2 quarts low-sodium chicken broth
3⁄4 cup fregola (see note)
151⁄2-ounce can large white beans, such as butter beans, rinsed and drained
3 medium garlic cloves, minced
4 ounces ricotta salata cheese (see note), crumbled (3⁄4 cup)
4 ounces baby arugula (about 6 cups lightly packed), roughly chopped
1⁄2 cup lightly packed fresh tarragon, chopped

In a large pot over medium, heat the oil and pancetta. Cook, stirring occasionally, until the pancetta is browned, 6 to 8 minutes. Stir in the parsley stems and fennel seeds, then add the wine and 1 teaspoon pepper, scraping up any browned bits. Bring to a simmer over medium-high and cook, stirring, until most of the moisture has evaporated, 2 to 3 minutes.

Add the broth and bring to a boil over high. Stir in the fregola and cook, stirring occasionally and adjusting the heat to maintain a simmer, until the fregola is just shy of tender, about 10 minutes. Add the beans, garlic, parsley leaves and half of the ricotta salata, then continue to cook, stirring occasionally and adjusting the heat to maintain a bare simmer, until the fregola is fully tender, about another 10 minutes.

Off heat, stir in the arugula and tarragon, then taste and season with salt and pepper. Serve sprinkled with the remaining ricotta osalata and drizzled with additional oil.

Spanish Shrimp & Chickpea Stew
Start to finish: 35 minutes
Servings: 4

At Palacio Carvajal Girón, in the Extremadura region of Spain, we tasted a delicious shellfish and chickpea stew. Requiring a ham- and langoustine-infused broth and made with dried chickpeas, the dish was a time- and labor-intensive preparation. Our much-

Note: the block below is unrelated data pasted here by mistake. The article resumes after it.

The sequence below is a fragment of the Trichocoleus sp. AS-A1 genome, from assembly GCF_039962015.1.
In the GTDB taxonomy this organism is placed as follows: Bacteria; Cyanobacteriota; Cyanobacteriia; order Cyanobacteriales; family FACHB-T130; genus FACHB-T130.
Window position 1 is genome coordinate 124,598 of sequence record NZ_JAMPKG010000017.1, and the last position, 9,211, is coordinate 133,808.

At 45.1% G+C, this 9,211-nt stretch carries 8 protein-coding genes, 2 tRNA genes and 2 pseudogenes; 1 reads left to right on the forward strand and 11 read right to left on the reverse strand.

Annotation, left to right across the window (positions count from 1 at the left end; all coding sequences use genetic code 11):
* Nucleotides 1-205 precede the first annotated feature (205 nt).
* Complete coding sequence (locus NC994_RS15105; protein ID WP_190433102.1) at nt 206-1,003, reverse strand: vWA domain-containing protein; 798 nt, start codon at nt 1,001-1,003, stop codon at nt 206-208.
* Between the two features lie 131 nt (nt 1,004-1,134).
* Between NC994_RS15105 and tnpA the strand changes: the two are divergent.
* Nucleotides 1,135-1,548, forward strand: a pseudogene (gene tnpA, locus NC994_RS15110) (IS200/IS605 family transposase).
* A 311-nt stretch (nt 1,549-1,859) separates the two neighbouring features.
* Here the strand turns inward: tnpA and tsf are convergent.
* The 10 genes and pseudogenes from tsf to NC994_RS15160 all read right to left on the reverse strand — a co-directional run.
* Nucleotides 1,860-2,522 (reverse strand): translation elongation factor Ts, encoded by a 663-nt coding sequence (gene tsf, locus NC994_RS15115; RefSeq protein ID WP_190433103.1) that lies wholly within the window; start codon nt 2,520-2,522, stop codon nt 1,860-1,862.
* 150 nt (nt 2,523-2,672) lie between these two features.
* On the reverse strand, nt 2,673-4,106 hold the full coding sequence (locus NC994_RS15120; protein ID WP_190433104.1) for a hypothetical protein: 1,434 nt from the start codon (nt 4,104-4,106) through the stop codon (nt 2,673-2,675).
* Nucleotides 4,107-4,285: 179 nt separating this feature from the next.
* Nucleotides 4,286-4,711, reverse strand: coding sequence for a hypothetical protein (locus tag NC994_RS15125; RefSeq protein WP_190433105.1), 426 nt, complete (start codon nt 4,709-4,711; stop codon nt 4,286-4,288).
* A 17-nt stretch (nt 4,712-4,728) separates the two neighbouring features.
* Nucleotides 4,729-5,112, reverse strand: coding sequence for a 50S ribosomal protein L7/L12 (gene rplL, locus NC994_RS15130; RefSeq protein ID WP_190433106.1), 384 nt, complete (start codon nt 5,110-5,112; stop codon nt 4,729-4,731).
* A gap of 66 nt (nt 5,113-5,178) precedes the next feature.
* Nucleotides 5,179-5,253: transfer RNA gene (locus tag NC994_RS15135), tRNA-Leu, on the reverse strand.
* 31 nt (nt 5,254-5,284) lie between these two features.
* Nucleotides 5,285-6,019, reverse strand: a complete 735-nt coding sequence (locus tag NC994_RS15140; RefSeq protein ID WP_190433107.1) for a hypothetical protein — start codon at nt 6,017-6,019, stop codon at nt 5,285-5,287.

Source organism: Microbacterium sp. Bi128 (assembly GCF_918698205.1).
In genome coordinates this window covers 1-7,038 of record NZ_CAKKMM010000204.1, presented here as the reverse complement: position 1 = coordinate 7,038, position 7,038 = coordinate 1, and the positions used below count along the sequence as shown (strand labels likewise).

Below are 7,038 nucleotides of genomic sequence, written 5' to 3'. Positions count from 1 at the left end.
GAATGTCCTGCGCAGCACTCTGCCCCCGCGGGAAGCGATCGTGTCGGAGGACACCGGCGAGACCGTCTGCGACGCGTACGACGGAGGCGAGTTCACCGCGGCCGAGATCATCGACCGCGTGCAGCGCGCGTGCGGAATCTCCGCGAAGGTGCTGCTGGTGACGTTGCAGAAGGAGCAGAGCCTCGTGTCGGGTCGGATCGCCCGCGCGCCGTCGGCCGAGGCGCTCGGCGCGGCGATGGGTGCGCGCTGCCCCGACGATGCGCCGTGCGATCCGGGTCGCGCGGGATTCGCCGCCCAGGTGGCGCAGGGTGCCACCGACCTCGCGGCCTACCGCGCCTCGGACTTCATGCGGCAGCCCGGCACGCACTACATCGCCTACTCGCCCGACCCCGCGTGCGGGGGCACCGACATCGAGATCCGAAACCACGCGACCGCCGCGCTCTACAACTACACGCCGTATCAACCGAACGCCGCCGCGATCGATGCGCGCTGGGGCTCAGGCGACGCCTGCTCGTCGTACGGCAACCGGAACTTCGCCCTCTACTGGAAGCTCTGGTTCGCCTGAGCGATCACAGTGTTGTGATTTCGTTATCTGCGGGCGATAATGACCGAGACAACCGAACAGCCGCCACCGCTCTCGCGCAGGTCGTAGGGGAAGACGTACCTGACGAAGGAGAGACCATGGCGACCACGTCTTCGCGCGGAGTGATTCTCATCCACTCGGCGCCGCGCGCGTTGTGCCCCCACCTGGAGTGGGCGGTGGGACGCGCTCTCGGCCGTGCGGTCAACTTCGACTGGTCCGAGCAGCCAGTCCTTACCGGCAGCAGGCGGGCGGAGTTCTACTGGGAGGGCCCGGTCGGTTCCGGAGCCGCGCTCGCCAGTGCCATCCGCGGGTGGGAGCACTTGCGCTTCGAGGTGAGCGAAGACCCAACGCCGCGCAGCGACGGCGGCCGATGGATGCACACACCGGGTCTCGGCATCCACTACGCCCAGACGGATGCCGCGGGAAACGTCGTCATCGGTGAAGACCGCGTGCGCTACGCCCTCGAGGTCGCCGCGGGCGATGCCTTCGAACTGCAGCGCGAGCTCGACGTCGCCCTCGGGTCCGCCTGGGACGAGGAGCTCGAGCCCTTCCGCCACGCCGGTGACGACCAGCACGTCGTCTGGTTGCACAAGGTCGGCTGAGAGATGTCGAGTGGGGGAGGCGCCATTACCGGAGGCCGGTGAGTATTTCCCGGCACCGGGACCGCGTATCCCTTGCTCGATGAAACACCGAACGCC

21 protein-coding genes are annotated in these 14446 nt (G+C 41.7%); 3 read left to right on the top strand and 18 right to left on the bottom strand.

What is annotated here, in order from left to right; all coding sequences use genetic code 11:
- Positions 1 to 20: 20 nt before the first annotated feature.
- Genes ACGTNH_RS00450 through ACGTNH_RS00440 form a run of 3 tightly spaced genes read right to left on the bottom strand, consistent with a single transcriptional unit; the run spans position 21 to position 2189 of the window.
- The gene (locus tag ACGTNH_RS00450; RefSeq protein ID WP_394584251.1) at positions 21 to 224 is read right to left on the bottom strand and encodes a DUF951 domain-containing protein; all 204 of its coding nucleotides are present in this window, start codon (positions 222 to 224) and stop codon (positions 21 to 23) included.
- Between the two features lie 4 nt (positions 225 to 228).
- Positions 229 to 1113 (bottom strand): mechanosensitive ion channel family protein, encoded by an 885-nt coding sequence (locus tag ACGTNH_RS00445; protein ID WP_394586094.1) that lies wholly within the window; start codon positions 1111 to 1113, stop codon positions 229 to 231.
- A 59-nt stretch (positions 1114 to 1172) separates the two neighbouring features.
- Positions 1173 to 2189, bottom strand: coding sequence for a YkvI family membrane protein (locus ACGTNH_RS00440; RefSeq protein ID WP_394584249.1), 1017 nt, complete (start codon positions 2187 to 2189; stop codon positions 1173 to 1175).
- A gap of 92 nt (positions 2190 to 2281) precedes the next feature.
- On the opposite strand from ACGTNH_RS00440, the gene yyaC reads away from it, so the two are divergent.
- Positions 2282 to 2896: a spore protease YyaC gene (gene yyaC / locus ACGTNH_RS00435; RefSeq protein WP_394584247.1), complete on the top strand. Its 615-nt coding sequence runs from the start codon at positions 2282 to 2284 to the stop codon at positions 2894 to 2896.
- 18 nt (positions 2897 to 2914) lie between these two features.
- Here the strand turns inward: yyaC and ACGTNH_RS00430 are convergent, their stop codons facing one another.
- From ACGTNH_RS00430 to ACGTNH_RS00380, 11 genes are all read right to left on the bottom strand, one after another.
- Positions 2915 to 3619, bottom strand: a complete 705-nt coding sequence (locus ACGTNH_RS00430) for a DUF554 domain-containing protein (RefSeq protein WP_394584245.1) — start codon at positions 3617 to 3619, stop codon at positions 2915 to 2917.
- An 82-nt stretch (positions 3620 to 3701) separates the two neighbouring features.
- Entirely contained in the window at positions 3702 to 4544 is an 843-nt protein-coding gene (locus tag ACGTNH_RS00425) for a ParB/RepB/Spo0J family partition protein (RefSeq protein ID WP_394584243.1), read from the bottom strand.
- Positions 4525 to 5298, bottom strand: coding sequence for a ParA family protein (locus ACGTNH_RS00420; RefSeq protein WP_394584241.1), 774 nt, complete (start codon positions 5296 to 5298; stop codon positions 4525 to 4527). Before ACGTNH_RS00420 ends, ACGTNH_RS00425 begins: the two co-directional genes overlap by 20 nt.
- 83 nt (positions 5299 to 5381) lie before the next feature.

simplified version captures the essence of the stew in a fraction of the time. A combination of Spanish smoked paprika and standard sweet paprika give the stew deep color and earthy complexity without overwhelming the shrimp.

Don’t forget to reserve 1⁄2 cup of the liquid before draining the can of
chickpeas. The liquid adds both body and flavor to the broth. When peeling the shrimp,
don’t remove the tails because they also flavor the broth. But do remove the tails when
halving the seared shrimp so that the pieces are easier to eat in the finished stew.

2 tablespoons smoked paprika
1 tablespoon sweet paprika
Kosher salt and ground black pepper
1 pound extra-large (21/25 per pound) shrimp, peeled (tails left on),
deveined and patted dry
2 tablespoons extra-virgin olive oil, plus more to serve
2 tablespoons salted butter
1 medium leek, white and light green parts halved lengthwise, thinly
sliced, rinsed and dried
4 medium garlic cloves, minced
151⁄2-ounce can chickpeas, 1⁄2 cup liquid reserved, drained
8-ounce bottle clam juice
Chopped fresh flat-leaf parsley, to serve

In a medium bowl, stir together both paprikas and 3⁄4 teaspoon pepper; measure 2 tablespoons into a small bowl and set aside. Add the shrimp to the paprika mixture in the medium bowl and toss to coat; set aside.

In a large Dutch oven over medium-high, heat the oil until shimmering. Add the shrimp in an even layer; reserve the bowl. Cook without stirring until browned on the bottom, about 2 minutes. Using a slotted spoon, return the shrimp to the bowl.

In the same pot over medium, melt the butter. Add the leek and cook, stirring occasionally, until softened, 4 to 5 minutes. Add the garlic and the reserved paprika mixture, then cook, stirring, until fragrant, about 1 minute. Stir in the chickpeas, the reserved chickpea liquid and the clam juice. Bring to a simmer, then reduce to low, cover and cook for 10 minutes, stirring once or twice. Meanwhile, remove and discard the tails from the shrimp and cut each shrimp in half crosswise.

Remove the pot from the heat and stir in the shrimp along with accumulated juices. Cover and let stand until the shrimp are opaque throughout, 2 to 3 minutes. Taste and season with salt and pepper. Serve sprinkled with parsley and drizzled with additional oil.

You can watch  past episodes of Christopher Kimball’s Milk Street on WSKG Passport.

For more information about WSKG Passport, please visit our  support page.

To see other recipes from Christopher Kimball’s Milk Street and other shows, visit  Cooking with WSKG.